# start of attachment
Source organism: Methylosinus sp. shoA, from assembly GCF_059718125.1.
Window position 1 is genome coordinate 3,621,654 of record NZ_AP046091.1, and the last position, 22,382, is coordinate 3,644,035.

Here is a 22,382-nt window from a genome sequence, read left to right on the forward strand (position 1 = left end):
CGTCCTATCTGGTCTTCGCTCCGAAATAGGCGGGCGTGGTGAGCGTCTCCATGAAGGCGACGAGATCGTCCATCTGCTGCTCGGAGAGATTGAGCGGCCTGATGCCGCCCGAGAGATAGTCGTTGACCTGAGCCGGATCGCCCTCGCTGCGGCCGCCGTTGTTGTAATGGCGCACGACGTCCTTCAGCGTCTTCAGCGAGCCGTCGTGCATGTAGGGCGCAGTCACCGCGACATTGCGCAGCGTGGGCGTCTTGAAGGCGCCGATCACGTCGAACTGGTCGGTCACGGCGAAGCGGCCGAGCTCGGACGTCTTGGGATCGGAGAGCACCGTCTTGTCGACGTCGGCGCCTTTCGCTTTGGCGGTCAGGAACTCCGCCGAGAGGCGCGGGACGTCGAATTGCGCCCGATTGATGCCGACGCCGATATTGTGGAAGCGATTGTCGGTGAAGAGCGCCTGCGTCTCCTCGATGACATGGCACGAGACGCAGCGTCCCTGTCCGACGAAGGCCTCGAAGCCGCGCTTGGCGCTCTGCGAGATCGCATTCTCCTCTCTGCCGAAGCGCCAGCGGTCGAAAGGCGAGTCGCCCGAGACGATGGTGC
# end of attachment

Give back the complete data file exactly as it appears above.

Source organism: Methylosinus sp. shoA, from assembly GCF_059718125.1.
Window position 1 is genome coordinate 3,621,654 of record NZ_AP046091.1, and the last position, 22,382, is coordinate 3,644,035.

Here is a 22,382-nt window from a genome sequence, read left to right on the forward strand (position 1 = left end):
CGTCCTATCTGGTCTTCGCTCCGAAATAGGCGGGCGTGGTGAGCGTCTCCATGAAGGCGACGAGATCGTCCATCTGCTGCTCGGAGAGATTGAGCGGCCTGATGCCGCCCGAGAGATAGTCGTTGACCTGAGCCGGATCGCCCTCGCTGCGGCCGCCGTTGTTGTAATGGCGCACGACGTCCTTCAGCGTCTTCAGCGAGCCGTCGTGCATGTAGGGCGCAGTCACCGCGACATTGCGCAGCGTGGGCGTCTTGAAGGCGCCGATCACGTCGAACTGGTCGGTCACGGCGAAGCGGCCGAGCTCGGACGTCTTGGGATCGGAGAGCACCGTCTTGTCGACGTCGGCGCCTTTCGCTTTGGCGGTCAGGAACTCCGCCGAGAGGCGCGGGACGTCGAATTGCGCCCGATTGATGCCGACGCCGATATTGTGGAAGCGATTGTCGGTGAAGAGCGCCTGCGTCTCCTCGATGACATGGCACGAGACGCAGCGTCCCTGTCCGACGAAGGCCTCGAAGCCGCGCTTGGCGCTCTGCGAGATCGCATTCTCCTCTCTGCCGAAGCGCCAGCGGTCGAAAGGCGAGTCGCCCGAGACGATGGTGC